Brave woman whose nose was bitten off by Pitbull says she still loves dogs

Brave woman whose nose was bitten off by Pitbull says she still loves dogs

A brave dog lover broke down in tears when she saw her reflection after a Pitbull bit her nose off in an unprovoked attack – but says she still loves dogs.

Gabrielle Myers, 31, from Indiana, USA, grew up surrounded by animals, from cats and dogs to reptiles and birds.

She lived in and out of foster care until the age of nine – which left her feeling like she could bond with animals more than she could with people.

On June 11, 2017, she went to a house party at a friend’s house expecting it to be like any other night out.

Her friend had two dogs and as she was preparing to leave the party, she went into the bathroom and was greeted by the newer of the two dogs Cane, a two year old American Pitbull Terrier Mix.

As Cane excitedly jumped up to play with Gabrielle, her friend’s older dog Clyde, a five year old American Pitbull Terrier mix, decided he also wanted attention and Gabrielle invited him to jump up and play with her too.

However, instead of jumping up to play with her, Clyde jumped up and bit her in the face.

With no idea why he’d bitten her and not expecting it at all, Gabrielle covered her face with her hands and discovered that her nose had been bitten clean off.

She was taken by ambulance to the White Memorial Hospital in White County, Indiana, and then transferred by helicopter to St Vincent’s Hospital in Indianapolis, Indiana.


It wasn’t until she was leaving the hospital after seven days that they allowed her to see her face in a mirror without dressings. Looking at herself, she felt scared and couldn’t speak – unable to recognise herself, she stood and cried.

During her recovery, her mental health took a turn for the worse and she would sit and contemplate taking her own life.

Thankfully, she started going to therapy and on her therapist’s advice started a hair and makeup internship which gave her the confidence and outlet she needed.

Despite her newfound confidence, she admits people still make hurtful comments.

At the start of her recovery process, people told her she “looked disgusting” and asked “why would she come out looking like that” – once she even heard someone saying “if she were in my country, we would stone her”.

She says the question that hurts the most is ‘what’s wrong with your face?’

Gabrielle often takes the opportunity to educate people and replies with “there’s nothing wrong with my face, something happened and you can ask in a different way.”

Now, as a result of her TikTok popularity and ongoing determination to not let her injuries change her life, Gabrielle says she feels more confident because more people know her and her story.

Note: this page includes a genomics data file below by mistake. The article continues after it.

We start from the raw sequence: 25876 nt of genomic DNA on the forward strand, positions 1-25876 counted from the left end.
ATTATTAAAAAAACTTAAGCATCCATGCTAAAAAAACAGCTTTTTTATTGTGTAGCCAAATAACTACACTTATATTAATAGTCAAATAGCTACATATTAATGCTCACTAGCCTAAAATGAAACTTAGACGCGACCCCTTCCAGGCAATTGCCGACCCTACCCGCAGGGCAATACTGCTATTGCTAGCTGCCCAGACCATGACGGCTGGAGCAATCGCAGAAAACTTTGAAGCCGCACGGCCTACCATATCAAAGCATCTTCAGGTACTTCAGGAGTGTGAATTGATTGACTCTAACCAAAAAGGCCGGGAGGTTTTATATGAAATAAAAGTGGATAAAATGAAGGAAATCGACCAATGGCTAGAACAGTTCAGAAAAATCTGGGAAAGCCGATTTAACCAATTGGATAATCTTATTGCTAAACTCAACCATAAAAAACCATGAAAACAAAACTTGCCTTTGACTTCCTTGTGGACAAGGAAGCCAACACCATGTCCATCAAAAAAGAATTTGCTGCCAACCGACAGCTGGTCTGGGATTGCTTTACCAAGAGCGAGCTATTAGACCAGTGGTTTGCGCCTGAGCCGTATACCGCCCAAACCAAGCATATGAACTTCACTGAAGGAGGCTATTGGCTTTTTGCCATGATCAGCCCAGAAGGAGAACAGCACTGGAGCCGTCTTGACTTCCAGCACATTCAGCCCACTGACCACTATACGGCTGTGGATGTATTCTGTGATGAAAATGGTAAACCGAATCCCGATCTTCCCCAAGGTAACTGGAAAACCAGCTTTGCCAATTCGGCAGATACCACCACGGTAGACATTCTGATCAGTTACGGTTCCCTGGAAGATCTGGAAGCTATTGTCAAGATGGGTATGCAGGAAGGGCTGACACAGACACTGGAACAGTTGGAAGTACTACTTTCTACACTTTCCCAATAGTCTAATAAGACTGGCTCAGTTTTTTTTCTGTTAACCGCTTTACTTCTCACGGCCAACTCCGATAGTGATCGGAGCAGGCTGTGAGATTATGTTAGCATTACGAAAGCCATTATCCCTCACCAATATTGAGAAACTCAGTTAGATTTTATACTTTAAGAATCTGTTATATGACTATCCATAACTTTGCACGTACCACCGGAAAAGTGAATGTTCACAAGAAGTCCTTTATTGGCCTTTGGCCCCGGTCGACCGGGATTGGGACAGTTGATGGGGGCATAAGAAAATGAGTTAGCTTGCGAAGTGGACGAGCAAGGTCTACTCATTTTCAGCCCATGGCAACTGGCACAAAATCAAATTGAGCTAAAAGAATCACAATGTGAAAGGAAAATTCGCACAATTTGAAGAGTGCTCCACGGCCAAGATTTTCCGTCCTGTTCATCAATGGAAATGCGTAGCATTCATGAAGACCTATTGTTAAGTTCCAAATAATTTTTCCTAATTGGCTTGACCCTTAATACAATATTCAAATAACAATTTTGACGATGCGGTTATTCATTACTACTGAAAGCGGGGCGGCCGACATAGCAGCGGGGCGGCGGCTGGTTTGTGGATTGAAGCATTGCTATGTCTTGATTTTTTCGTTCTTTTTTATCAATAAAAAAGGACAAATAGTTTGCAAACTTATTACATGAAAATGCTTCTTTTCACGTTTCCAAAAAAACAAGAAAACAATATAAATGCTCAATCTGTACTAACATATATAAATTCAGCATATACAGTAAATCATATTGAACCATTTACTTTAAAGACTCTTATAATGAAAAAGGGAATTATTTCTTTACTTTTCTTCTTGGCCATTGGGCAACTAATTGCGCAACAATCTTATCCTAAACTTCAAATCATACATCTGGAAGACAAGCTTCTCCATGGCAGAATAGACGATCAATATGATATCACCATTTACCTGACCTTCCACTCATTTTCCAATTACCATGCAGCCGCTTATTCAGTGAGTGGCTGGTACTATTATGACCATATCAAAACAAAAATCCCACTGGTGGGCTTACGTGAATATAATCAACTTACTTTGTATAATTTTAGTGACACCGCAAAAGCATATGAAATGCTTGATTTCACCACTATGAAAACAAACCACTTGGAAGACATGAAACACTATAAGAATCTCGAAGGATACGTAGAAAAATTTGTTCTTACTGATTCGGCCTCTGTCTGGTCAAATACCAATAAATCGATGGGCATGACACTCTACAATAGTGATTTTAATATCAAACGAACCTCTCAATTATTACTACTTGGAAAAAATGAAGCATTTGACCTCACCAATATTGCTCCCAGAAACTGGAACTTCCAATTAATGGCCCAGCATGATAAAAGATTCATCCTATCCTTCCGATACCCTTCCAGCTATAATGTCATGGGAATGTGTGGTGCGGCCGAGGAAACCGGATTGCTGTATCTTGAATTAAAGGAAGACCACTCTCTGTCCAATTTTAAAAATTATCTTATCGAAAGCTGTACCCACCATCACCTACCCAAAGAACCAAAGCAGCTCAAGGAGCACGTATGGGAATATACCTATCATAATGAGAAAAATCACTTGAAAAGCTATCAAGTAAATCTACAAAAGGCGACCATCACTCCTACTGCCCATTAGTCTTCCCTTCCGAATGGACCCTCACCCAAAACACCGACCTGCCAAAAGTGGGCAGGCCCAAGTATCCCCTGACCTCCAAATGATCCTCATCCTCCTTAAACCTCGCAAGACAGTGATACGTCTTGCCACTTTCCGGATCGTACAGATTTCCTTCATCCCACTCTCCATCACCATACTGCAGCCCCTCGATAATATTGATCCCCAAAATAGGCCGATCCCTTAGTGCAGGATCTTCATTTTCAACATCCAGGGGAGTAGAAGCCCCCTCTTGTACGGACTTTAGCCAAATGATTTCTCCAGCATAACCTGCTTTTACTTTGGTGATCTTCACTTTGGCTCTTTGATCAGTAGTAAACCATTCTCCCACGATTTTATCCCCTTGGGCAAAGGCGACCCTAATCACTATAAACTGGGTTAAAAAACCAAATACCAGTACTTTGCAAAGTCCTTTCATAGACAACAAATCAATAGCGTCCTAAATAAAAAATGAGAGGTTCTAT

“When Clyde bit me, I put my hands up to my face and circled him to make sure he wouldn’t bite me again,” said Gabrielle.

“My right hand was on my lip and I could feel it pushing up into my nostril and my left hand was covering my nose – I didn’t realise at the time my nose was hanging on because of the support from my hand.

“When I took my hand away, I pulled away what little my nose was hanging on with and it dropped to the floor.

As people started coming in I told them to put my nose on ice and thought I was going to die.

“I was asking people to tell my family that I loved them and was dropping in and out of consciousness.

“When I got to the hospital, the doctors tried to reattach my nose but the surgery failed and they had to remove it again.

“I was left with a large hole where my nose had been.

“They put me into a medically induced coma and I woke up two days later surrounded by my family

“I remember a service dog being bought around the wards and my family asked them to keep the dog away from me.

“Immediately I said I wanted to see the dog and asked for it to be put on my lap.

“I didn’t want to go back home because I had an abusive boyfriend at the time but I knew my dog, Mo, was waiting for me to come back.

“They wouldn’t let me see my face until I was due to go home. They removed the dressings and I went into the bathroom of the hospital and stood there crying.

“I couldn’t even speak, it was so hard to look at myself like that – I didn’t recognise mysel

Following her release from hospital, so far Gabrielle has undergone seven surgeries, each one with a months long recovery time.

Surgeries she’s had include skin grafts from her forehead, cartilage grafts from her ears, tissue expanders and intermittent surgeries just to rearrange previous grafts.

Her next planned surgery involves a rib graft for bone to reconstruct her nose even further.

Despite her experience, she says she still loves Pitbulls and any kind of bully breed dog, she still advocates for them and works with them.

“I’m still very comfortable around dogs and it’s encouraged me to talk with other dog advocates and ask for help when I need it when I’m working – I’ve worked at a dog shelter, I currently work at a pet store and soon I will start a new job as a dog groomer.

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